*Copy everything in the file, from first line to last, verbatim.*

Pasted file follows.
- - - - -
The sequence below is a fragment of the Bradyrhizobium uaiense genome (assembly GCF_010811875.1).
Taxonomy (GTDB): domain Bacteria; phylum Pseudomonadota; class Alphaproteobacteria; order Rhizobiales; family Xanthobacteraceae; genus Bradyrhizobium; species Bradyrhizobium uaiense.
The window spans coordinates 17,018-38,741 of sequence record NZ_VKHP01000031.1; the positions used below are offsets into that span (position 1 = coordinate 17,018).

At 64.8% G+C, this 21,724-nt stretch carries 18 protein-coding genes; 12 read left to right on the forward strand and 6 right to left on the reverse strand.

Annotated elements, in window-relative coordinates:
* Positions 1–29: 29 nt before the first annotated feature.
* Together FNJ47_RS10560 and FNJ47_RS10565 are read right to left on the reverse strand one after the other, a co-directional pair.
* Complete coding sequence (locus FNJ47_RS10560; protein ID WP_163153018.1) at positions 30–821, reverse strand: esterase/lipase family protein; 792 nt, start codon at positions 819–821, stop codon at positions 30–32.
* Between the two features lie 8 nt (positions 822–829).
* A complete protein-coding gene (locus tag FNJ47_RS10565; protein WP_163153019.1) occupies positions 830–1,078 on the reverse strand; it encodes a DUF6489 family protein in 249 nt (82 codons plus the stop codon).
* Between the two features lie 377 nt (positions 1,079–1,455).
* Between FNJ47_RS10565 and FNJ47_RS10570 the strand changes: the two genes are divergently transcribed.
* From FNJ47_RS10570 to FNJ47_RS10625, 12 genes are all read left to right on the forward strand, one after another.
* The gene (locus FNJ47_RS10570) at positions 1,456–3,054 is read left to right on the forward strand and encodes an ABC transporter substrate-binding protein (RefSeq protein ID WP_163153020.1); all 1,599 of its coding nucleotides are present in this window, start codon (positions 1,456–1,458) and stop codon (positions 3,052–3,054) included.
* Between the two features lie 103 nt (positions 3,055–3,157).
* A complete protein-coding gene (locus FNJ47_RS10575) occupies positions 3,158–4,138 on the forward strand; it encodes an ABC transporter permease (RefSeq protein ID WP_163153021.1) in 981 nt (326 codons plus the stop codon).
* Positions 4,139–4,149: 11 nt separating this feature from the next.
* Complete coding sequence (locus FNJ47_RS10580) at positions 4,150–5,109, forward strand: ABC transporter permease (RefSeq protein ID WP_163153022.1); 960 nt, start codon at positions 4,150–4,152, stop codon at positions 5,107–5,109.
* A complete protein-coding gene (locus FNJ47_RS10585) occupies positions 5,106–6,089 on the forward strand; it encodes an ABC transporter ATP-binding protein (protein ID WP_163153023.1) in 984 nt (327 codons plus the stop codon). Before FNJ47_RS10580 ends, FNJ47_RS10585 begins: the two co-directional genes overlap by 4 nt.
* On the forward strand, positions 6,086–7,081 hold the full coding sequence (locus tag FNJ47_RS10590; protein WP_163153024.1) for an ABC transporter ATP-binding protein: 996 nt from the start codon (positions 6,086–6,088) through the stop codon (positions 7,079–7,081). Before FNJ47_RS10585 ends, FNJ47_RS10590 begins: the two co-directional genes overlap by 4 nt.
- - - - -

The sequence below is a fragment of the Bradyrhizobium uaiense genome (assembly GCF_010811875.1).
Taxonomy (GTDB): domain Bacteria; phylum Pseudomonadota; class Alphaproteobacteria; order Rhizobiales; family Xanthobacteraceae; genus Bradyrhizobium; species Bradyrhizobium uaiense.
The window spans coordinates 17,018-38,741 of sequence record NZ_VKHP01000031.1; the positions used below are offsets into that span (position 1 = coordinate 17,018).

At 64.8% G+C, this 21,724-nt stretch carries 18 protein-coding genes; 12 read left to right on the forward strand and 6 right to left on the reverse strand.

Annotated elements, in window-relative coordinates:
* Positions 1–29: 29 nt before the first annotated feature.
* Together FNJ47_RS10560 and FNJ47_RS10565 are read right to left on the reverse strand one after the other, a co-directional pair.
* Complete coding sequence (locus FNJ47_RS10560; protein ID WP_163153018.1) at positions 30–821, reverse strand: esterase/lipase family protein; 792 nt, start codon at positions 819–821, stop codon at positions 30–32.
* Between the two features lie 8 nt (positions 822–829).
* A complete protein-coding gene (locus tag FNJ47_RS10565; protein WP_163153019.1) occupies positions 830–1,078 on the reverse strand; it encodes a DUF6489 family protein in 249 nt (82 codons plus the stop codon).
* Between the two features lie 377 nt (positions 1,079–1,455).
* Between FNJ47_RS10565 and FNJ47_RS10570 the strand changes: the two genes are divergently transcribed.
* From FNJ47_RS10570 to FNJ47_RS10625, 12 genes are all read left to right on the forward strand, one after another.
* The gene (locus FNJ47_RS10570) at positions 1,456–3,054 is read left to right on the forward strand and encodes an ABC transporter substrate-binding protein (RefSeq protein ID WP_163153020.1); all 1,599 of its coding nucleotides are present in this window, start codon (positions 1,456–1,458) and stop codon (positions 3,052–3,054) included.
* Between the two features lie 103 nt (positions 3,055–3,157).
* A complete protein-coding gene (locus FNJ47_RS10575) occupies positions 3,158–4,138 on the forward strand; it encodes an ABC transporter permease (RefSeq protein ID WP_163153021.1) in 981 nt (326 codons plus the stop codon).
* Positions 4,139–4,149: 11 nt separating this feature from the next.
* Complete coding sequence (locus FNJ47_RS10580) at positions 4,150–5,109, forward strand: ABC transporter permease (RefSeq protein ID WP_163153022.1); 960 nt, start codon at positions 4,150–4,152, stop codon at positions 5,107–5,109.
* A complete protein-coding gene (locus FNJ47_RS10585) occupies positions 5,106–6,089 on the forward strand; it encodes an ABC transporter ATP-binding protein (protein ID WP_163153023.1) in 984 nt (327 codons plus the stop codon). Before FNJ47_RS10580 ends, FNJ47_RS10585 begins: the two co-directional genes overlap by 4 nt.
* On the forward strand, positions 6,086–7,081 hold the full coding sequence (locus tag FNJ47_RS10590; protein WP_163153024.1) for an ABC transporter ATP-binding protein: 996 nt from the start codon (positions 6,086–6,088) through the stop codon (positions 7,079–7,081). Before FNJ47_RS10585 ends, FNJ47_RS10590 begins: the two co-directional genes overlap by 4 nt.